In this three-part series, the Jacksonville construction lawyers at Cotney Construction Law have been covering the ins and outs of bribery. In part one, we started with a basic overview of bribery and discussed common penalties. Then, in part two, we dove into some important statistics and answered the question of who is responsible for bribery?
Now, we will discuss a recent case in which a contractor was indicted for bribing a building official. Remember, for any of your bid protest needs, including bid defense against a protester, consult a Jacksonville construction lawyer.
Examining a Real-World Case of Contractor Bribery
Bribery of a public official is a federal crime. Therefore, any contractor who attempts to bribe a public official will face the same consequences as contractors in other states.
The most recently publicized case of a contractor being indicted for bribery occurred in Ohio on February 6, 2019. In this case, a federal grand jury indicted a North Royalton contractor for bribing a Cleveland building official with cash. After an investigation was conducted by the Federal Bureau of Investigation, the Department of Housing and Urban Development’s Office of Inspector General, and the Internal Revenue Service, the contractor was charged with seven counts of honest services mail and wire fraud. Bribes were paid to the chief of the demolition bureau in North Royalton in exchange for quick inspections and compensation for demolition projects.
In a statement to the press, U.S. Attorney Justin Herdman said, “Bribery is not acceptable, whether you are a contractor paying the bribe or a public official accepting the money. Rooting out corruption is vital to protecting our public institutions.”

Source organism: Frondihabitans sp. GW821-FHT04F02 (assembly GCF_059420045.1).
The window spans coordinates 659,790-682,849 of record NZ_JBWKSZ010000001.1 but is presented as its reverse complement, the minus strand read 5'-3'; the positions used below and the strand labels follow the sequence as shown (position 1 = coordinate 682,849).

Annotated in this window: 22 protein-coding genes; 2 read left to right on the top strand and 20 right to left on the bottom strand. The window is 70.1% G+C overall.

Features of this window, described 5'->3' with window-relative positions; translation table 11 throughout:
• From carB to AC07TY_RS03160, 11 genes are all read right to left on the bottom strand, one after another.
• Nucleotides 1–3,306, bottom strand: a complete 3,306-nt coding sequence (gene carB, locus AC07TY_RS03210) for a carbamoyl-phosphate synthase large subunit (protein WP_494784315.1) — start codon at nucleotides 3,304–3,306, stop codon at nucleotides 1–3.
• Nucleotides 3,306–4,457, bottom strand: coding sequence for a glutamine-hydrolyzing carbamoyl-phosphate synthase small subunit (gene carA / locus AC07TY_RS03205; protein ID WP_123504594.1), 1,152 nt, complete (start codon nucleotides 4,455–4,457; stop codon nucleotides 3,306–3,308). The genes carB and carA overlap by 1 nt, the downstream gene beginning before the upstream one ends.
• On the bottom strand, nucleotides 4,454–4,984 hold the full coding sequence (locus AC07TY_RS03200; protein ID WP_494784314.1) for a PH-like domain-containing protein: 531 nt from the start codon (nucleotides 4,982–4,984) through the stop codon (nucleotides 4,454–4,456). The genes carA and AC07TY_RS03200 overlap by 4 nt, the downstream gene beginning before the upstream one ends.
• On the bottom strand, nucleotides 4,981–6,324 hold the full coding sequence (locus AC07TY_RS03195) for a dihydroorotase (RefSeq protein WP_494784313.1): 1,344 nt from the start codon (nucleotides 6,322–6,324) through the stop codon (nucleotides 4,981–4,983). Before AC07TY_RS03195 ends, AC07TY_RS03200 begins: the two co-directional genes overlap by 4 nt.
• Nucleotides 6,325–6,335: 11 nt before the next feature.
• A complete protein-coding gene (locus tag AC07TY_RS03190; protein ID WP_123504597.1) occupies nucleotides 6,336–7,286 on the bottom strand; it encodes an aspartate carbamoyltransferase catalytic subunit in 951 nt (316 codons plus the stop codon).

Legal Tips for Contractors
If you are a contractor, you must be wary of what actions can be misinterpreted as bribery. Even the most cautious contractor can make a simple mistake that results in a bribery charge. For example, when a Certified Safety and Health Official (CSHO) visits your project site to conduct an OSHA inspection, contractors must understand that any offer made to the inspector can be misconstrued as bribery.
If a contractor were to reward their workforce with free lunch, and a CSHO arrived to conduct an inspection, the contractor could be accused of bribery if they simply offered an extra lunch to the inspector. Even if this action is performed in good faith, the transfer of any item of value to a public official could be qualified as a bribe, especially if the context of the situation indicates that there could be a potential connection between the item of value offered and the results of the inspection.
As a rule of thumb, our Jacksonville construction lawyers recommend avoiding any extraneous interactions with public or legal officials both in and out of the workplace. Follow the legal rules for procuring public works contracts and contact a Jacksonville construction lawyer if you are uncertain about the process for bidding and protesting bids.
Disclaimer: The information contained in this article is for general educational information only. This information does not constitute legal advice, is not intended to constitute legal advice, nor should it be relied upon as legal advice for your specific factual pattern or situation.